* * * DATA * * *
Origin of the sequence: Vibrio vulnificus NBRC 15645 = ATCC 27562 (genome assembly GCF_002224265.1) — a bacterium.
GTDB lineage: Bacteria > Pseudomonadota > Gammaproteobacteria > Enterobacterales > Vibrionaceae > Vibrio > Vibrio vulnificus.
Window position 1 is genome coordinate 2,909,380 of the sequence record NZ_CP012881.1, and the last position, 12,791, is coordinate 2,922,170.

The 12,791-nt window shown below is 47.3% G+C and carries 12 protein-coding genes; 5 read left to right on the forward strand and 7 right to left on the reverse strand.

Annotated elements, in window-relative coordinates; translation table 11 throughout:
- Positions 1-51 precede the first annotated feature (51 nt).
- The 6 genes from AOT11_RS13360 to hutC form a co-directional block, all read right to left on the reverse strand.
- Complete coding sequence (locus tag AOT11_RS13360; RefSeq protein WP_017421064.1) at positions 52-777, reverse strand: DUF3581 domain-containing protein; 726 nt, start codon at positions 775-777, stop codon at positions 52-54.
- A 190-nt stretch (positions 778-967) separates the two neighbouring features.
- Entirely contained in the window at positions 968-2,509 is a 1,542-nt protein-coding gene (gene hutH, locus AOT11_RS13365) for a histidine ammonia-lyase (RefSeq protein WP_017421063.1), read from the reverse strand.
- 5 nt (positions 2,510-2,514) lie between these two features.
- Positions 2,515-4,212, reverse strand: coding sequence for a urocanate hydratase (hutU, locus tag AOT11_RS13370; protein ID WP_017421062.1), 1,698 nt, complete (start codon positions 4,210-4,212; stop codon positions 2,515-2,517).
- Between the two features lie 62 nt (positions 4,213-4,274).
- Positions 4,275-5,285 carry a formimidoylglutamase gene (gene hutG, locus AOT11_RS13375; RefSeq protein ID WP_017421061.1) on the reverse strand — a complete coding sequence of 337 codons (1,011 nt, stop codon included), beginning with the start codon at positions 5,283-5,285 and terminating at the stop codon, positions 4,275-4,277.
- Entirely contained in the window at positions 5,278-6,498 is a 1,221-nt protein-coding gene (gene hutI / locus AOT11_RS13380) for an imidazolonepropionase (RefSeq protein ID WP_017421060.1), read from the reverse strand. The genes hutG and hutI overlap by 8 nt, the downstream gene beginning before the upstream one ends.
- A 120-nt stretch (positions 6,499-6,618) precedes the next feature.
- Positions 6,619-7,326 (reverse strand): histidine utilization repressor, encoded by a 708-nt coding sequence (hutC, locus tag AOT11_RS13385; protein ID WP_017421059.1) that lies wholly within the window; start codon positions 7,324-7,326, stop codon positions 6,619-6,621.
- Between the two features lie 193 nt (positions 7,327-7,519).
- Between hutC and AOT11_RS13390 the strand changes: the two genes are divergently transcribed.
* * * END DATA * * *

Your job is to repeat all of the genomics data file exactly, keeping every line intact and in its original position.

Origin of the sequence: Vibrio vulnificus NBRC 15645 = ATCC 27562 (genome assembly GCF_002224265.1) — a bacterium.
GTDB lineage: Bacteria > Pseudomonadota > Gammaproteobacteria > Enterobacterales > Vibrionaceae > Vibrio > Vibrio vulnificus.
Window position 1 is genome coordinate 2,909,380 of the sequence record NZ_CP012881.1, and the last position, 12,791, is coordinate 2,922,170.

The 12,791-nt window shown below is 47.3% G+C and carries 12 protein-coding genes; 5 read left to right on the forward strand and 7 right to left on the reverse strand.

Annotated elements, in window-relative coordinates; translation table 11 throughout:
- Positions 1-51 precede the first annotated feature (51 nt).
- The 6 genes from AOT11_RS13360 to hutC form a co-directional block, all read right to left on the reverse strand.
- Complete coding sequence (locus tag AOT11_RS13360; RefSeq protein WP_017421064.1) at positions 52-777, reverse strand: DUF3581 domain-containing protein; 726 nt, start codon at positions 775-777, stop codon at positions 52-54.
- A 190-nt stretch (positions 778-967) separates the two neighbouring features.
- Entirely contained in the window at positions 968-2,509 is a 1,542-nt protein-coding gene (gene hutH, locus AOT11_RS13365) for a histidine ammonia-lyase (RefSeq protein WP_017421063.1), read from the reverse strand.
- 5 nt (positions 2,510-2,514) lie between these two features.
- Positions 2,515-4,212, reverse strand: coding sequence for a urocanate hydratase (hutU, locus tag AOT11_RS13370; protein ID WP_017421062.1), 1,698 nt, complete (start codon positions 4,210-4,212; stop codon positions 2,515-2,517).
- Between the two features lie 62 nt (positions 4,213-4,274).
- Positions 4,275-5,285 carry a formimidoylglutamase gene (gene hutG, locus AOT11_RS13375; RefSeq protein ID WP_017421061.1) on the reverse strand — a complete coding sequence of 337 codons (1,011 nt, stop codon included), beginning with the start codon at positions 5,283-5,285 and terminating at the stop codon, positions 4,275-4,277.
- Entirely contained in the window at positions 5,278-6,498 is a 1,221-nt protein-coding gene (gene hutI / locus AOT11_RS13380) for an imidazolonepropionase (RefSeq protein ID WP_017421060.1), read from the reverse strand. The genes hutG and hutI overlap by 8 nt, the downstream gene beginning before the upstream one ends.
- A 120-nt stretch (positions 6,499-6,618) precedes the next feature.
- Positions 6,619-7,326 (reverse strand): histidine utilization repressor, encoded by a 708-nt coding sequence (hutC, locus tag AOT11_RS13385; protein ID WP_017421059.1) that lies wholly within the window; start codon positions 7,324-7,326, stop codon positions 6,619-6,621.
- Between the two features lie 193 nt (positions 7,327-7,519).
- Between hutC and AOT11_RS13390 the strand changes: the two genes are divergently transcribed.